"Cinetone" vs "normal" color setting at DVinfo.net

Go Back   DV Info Net > Sony XAVC / XDCAM / NXCAM / AVCHD / HDV / DV Camera Systems > Sony Alpha and NEX Camera Systems > Sony NEX-VG10 / VG20 / VG30 / VG900

Sony NEX-VG10 / VG20 / VG30 / VG900
Interchangeable lens AVCHD camcorders using E-Mount lenses.


Reply
 
Thread Tools Search this Thread
Old March 15th, 2012, 08:18 AM   #1
Trustee
 
Join Date: Sep 2005
Posts: 1,063
"Cinetone" vs "normal" color setting

Some early spring exterior shots of Michigan comparing Cinetone and the normal setting of the Sony VG20:
Spring in Michigan, Sony VG20 Cinetone tests - YouTube

The Cinetone setting isn't useless - it's clearly doing something - but what exactly it is doing is anyone's guess. Def darker looking, and perhaps the blacks are a little crunchier. Didn't think it added any noise, which was my major concern about using the setting.

Shot in 24p, no color correction, and all settings otherwise equal. One cool thing about the menu system on the VG20 is that it remembers where you last were - making it easier to switch back and forth between normal and cinetone.
John Vincent is offline   Reply With Quote
Old March 19th, 2012, 10:50 AM   #2
Regular Crew
 
Join Date: Nov 2011
Location: england
Posts: 40
Re: "Cinetone" vs "normal" color setting

I can't really see much difference, even in the blacks. I wouldn't be surprised if the cinetone setting was quickly made preset from Sony which consisted of the same settings as the normal preset.

What matters to me is the colour space and settings, which unfortunately Sony will not change for the better on this camcorder.
Chris Law is offline   Reply With Quote
Old March 19th, 2012, 11:15 AM   #3
Trustee
 
Join Date: Sep 2005
Posts: 1,063
Re: "Cinetone" vs "normal" color setting

True, although to be fair, none of the large sensor 8 bit video cameras on the market today (save for the $16,000 Canon C300) have a better on-board color space - they're all 4:2:0.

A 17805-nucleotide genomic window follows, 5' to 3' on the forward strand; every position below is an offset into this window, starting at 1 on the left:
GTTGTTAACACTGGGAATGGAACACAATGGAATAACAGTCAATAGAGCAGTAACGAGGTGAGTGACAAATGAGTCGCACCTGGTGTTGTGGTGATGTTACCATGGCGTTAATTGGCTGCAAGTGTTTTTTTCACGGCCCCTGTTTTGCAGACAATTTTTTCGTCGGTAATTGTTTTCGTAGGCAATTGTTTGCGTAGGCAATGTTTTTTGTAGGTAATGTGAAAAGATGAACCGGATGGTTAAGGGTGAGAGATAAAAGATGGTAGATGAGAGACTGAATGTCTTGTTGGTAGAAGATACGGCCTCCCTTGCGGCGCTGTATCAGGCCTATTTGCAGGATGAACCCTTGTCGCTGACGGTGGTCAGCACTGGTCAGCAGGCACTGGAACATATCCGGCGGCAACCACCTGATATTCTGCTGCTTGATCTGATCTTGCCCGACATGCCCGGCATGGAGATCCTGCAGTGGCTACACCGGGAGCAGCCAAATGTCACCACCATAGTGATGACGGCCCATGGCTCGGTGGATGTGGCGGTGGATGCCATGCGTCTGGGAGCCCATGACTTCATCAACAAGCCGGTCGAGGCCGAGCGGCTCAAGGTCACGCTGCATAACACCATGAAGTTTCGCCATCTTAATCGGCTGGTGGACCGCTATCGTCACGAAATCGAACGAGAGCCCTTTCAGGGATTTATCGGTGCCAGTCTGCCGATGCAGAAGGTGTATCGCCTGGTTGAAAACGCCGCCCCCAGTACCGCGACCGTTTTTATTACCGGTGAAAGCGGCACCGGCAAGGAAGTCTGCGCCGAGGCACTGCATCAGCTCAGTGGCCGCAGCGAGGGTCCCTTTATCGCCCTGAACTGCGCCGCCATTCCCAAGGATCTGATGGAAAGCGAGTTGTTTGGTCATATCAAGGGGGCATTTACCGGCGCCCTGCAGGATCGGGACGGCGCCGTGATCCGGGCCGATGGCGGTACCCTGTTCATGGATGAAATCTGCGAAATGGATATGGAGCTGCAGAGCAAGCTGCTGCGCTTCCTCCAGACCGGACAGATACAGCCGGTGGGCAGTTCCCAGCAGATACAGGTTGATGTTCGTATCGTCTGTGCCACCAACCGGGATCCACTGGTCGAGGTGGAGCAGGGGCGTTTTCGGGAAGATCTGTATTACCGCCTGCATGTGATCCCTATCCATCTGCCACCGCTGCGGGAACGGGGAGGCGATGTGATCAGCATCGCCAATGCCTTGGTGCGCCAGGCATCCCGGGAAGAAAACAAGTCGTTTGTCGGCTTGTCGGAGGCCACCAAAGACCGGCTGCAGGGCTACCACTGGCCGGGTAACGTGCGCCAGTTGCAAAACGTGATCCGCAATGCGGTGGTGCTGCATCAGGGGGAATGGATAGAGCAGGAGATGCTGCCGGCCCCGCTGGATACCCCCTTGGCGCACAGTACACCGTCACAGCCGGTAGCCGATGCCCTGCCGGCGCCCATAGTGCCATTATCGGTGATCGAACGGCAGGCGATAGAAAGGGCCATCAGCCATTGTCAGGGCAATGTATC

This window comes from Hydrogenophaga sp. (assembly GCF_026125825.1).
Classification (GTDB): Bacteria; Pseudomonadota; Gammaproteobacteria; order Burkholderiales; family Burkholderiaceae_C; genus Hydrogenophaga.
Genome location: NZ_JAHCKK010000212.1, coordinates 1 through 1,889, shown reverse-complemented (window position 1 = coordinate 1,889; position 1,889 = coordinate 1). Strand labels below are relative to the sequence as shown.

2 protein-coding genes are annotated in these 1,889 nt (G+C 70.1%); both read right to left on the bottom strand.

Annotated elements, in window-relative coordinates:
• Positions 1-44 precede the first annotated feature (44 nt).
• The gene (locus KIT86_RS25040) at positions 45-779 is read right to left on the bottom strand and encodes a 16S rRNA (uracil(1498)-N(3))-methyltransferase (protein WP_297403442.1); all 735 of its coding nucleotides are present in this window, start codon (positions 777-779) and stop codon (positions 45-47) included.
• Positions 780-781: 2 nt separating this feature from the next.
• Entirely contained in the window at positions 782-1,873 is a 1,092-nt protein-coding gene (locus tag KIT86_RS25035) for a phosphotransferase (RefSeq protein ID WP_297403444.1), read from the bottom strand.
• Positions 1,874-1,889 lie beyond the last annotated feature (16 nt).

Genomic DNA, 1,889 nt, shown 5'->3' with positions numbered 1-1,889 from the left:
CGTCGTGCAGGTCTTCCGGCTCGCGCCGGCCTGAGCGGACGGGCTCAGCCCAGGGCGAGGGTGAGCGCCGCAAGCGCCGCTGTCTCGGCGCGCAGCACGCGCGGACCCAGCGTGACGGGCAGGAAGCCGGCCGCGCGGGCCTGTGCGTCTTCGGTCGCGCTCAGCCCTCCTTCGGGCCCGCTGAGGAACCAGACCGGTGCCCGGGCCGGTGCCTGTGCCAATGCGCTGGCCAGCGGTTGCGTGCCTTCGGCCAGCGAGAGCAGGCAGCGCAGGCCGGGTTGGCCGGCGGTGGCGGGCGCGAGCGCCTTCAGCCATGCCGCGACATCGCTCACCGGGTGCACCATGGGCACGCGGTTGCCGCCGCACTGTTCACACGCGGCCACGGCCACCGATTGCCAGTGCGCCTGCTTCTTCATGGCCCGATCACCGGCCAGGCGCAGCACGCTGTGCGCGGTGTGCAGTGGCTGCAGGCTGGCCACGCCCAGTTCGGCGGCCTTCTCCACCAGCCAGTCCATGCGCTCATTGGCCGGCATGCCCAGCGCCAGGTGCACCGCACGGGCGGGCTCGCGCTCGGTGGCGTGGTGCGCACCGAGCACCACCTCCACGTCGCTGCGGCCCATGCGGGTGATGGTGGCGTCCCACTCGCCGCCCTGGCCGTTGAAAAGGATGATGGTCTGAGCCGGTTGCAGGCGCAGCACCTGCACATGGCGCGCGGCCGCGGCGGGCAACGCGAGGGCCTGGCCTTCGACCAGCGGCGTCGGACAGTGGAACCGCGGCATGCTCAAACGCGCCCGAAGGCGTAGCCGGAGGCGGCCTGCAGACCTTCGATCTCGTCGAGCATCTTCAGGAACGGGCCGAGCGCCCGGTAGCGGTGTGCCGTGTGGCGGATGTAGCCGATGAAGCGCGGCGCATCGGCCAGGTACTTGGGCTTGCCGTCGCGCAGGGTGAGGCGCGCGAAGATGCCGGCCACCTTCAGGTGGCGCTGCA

Now, you can use an outboard recorder to get 4:2:2 with the AF/FS100 and the F3, but you (may) be able to achieve the same with the VG20 - it does have clean HDMI out - so it is possible.

I don't have a Ninja, so I can't test as to whether the signal is true 4:2:2 or not.

But I agree - the Cinetone setting doesn't do much, one way or the other. In the end, you're buying this camera knowing the limitations. I'll say one thing, it handles highlights far better then some (far more expensive) video cameras do.
John Vincent is offline   Reply With Quote
Old March 22nd, 2012, 04:35 PM   #4
Regular Crew
 
Join Date: Nov 2011
Location: england
Posts: 40
Re: "Cinetone" vs "normal" color setting

Quote:
Originally Posted by John Vincent View Post
True, although to be fair, none of the large sensor 8 bit video cameras on the market today (save for the $16,000 Canon C300) have a better on-board color space - they're all 4:2:0.

Now, you can use an outboard recorder to get 4:2:2 with the AF/FS100 and the F3, but you (may) be able to achieve the same with the VG20 - it does have clean HDMI out - so it is possible.

I don't have a Ninja, so I can't test as to whether the signal is true 4:2:2 or not.

But I agree - the Cinetone setting doesn't do much, one way or the other. In the end, you're buying this camera knowing the limitations. I'll say one thing, it handles highlights far better then some (far more expensive) video cameras do.
I didn't know you could directly record from the HDMI, does the equipment to do so cost a lot of money? (providing its 4:2:2)